Create account Log in

Mambo Nassau


Download links and information about Mambo Nassau by Lizzy Mercier Descloux. This album was released in 1981 and it belongs to Electronica, Rock, Dancefloor, Dance Pop, Alternative genres. It contains 15 tracks with total duration of 45:41 minutes.

Artist: Lizzy Mercier Descloux
Release date: 1981
Genre: Electronica, Rock, Dancefloor, Dance Pop, Alternative
Tracks: 15
Duration: 45:41
Buy on iTunes $9.99
Buy on Amazon $8.99
Buy on Music Bazaar €0.85


No. Title Length
1. Lady O K'pele 2:31
2. Room Mate 2:46
3. Sports Spootnicks 4:23
4. Payola 4:24
5. Milk Sheik 0:50
6. Funky Stuff 4:11
7. Slipped Disc 3:42
8. It's You Sort Of 2:18
9. Bim Bam Boum 3:09
10. Five Troubles Mambo 2:16
11. Les Baisers D'Amants 3:56
12. Maita 3:17
13. Mister Soweto 2:54
14. Sun Is Shining 2:24
15. Corpo Molli Pau Duro 2:40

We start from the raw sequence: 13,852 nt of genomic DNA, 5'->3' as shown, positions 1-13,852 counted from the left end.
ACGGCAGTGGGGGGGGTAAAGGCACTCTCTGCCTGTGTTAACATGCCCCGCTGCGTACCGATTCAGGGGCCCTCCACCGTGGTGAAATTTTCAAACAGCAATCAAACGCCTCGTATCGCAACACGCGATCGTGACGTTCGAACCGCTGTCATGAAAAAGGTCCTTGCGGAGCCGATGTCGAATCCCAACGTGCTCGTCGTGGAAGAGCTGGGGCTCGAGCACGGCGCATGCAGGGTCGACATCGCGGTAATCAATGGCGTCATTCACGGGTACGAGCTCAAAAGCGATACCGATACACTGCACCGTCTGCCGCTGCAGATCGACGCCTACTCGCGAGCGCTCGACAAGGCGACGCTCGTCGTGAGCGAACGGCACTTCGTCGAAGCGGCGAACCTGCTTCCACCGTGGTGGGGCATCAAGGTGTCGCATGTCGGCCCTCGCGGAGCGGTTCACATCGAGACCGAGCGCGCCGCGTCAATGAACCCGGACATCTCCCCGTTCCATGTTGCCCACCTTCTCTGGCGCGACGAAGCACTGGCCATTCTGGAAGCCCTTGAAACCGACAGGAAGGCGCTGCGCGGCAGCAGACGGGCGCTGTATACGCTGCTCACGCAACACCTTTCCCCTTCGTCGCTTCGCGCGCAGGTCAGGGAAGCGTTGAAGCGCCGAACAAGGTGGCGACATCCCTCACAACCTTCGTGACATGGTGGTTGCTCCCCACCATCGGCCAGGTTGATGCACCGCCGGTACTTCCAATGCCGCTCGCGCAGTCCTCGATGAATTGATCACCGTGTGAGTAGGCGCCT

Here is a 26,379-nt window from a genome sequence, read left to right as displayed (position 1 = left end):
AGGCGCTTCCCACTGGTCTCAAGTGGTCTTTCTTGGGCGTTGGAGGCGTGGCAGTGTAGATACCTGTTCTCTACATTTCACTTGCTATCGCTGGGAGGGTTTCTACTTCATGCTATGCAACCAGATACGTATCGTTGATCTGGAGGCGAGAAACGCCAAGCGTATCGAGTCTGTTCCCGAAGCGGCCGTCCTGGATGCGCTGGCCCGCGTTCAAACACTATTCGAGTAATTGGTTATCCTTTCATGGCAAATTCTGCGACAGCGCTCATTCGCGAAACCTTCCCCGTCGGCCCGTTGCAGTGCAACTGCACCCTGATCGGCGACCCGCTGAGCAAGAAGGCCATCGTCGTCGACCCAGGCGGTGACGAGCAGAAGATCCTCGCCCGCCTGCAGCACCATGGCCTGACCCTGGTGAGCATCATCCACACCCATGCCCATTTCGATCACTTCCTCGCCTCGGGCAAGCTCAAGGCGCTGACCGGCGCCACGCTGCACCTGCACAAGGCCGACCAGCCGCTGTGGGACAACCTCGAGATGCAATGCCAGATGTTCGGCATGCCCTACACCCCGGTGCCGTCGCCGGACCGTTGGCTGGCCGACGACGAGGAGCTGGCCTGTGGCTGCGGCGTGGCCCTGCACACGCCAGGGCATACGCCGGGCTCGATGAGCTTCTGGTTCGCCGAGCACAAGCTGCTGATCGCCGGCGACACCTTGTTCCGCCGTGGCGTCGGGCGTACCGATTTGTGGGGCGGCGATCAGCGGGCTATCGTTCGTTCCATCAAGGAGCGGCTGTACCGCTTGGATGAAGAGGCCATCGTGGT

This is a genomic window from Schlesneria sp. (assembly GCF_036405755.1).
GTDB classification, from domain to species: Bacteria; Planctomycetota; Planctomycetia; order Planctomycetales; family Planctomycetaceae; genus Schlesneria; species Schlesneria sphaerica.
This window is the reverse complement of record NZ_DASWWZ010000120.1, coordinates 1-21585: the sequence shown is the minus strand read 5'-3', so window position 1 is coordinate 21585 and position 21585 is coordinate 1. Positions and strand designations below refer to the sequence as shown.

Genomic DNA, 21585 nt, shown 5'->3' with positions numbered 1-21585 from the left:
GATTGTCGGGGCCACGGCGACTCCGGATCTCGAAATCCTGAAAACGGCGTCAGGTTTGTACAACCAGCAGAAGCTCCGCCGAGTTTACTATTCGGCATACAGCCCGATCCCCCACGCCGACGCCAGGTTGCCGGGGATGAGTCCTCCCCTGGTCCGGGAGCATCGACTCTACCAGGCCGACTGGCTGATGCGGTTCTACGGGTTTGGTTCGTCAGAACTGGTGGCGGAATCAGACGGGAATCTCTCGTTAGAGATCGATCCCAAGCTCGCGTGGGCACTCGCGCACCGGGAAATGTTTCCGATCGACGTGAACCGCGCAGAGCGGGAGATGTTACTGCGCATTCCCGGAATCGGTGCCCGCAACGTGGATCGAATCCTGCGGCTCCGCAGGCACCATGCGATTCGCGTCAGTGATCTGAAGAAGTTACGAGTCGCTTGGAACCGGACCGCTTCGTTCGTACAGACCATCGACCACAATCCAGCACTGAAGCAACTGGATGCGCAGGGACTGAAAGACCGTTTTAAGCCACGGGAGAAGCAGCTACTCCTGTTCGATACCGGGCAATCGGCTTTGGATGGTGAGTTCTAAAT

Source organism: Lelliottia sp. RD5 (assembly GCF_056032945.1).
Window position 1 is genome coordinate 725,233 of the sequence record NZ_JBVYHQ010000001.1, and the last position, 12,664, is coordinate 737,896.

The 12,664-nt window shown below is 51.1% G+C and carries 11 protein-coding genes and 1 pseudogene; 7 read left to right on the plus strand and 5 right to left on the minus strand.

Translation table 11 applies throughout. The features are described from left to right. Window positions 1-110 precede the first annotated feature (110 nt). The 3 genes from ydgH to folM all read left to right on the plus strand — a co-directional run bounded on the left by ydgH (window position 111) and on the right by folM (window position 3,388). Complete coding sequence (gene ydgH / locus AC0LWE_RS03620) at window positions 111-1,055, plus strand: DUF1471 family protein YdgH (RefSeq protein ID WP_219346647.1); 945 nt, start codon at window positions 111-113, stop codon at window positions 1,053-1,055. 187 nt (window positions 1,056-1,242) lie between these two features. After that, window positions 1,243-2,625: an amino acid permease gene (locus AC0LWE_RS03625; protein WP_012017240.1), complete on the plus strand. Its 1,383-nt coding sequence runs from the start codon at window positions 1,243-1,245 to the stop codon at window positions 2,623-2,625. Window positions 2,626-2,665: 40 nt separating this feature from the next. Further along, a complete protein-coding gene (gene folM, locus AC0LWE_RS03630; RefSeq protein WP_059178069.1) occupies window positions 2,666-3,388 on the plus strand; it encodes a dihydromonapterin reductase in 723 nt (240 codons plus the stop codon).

Out in some alternate universe, where old songs float around in space, there is a bridge that links Talking Heads' "I Zimbra" to the same band's "Born Under Punches." That bridge is formed by nine of the ten songs that make up Mambo Nassau, Lizzy Mercier Descloux's second solo album. Whether or not Descloux's severe yet foreseeable change in approach had anything to do with Talking Heads' own development is not (widely) known. It is known that she had become inspired by the traditional world music released on France's Ocora label, and in 1980 she took drummer Bill Perry down to Nassau to record at Compass Point, where she was aided by a number of people, including keyboard wiz, arranger, and — ding ding! — future Talking Heads associate Wally Badarou. The intent was to incorporate African elements into Descloux's existing vibrant mix of arty funk, disco, and film music, and the result was an album that nearly rivals just about any other rhythmically inventive release that came from the rock world at the time. Naturally, Mambo Nassau is even more adventurous than Press Color. The instrumental setup — with the exception of some of the percussion — is completely Western and rock-oriented, with Badarou's excitable synthesizer often figuring prominently, whether churning out squiggled melodies or affecting the mood of the song with sensitive accents. The interplay between all of the instruments is positively acrobatic, including off-kilter time-keeping, wriggling guitars, and plump basslines that seem to twist in place. And, of course, there's Descloux's voice at the center of it all, adding even more life to the material with infectious wide-eyed exuberance. Eight of the album's ten songs are originals. Once you hear the cover of Kool & the Gang's "Funky Stuff," you'll realize that no one has ever had as much fun as Descloux had playing that song.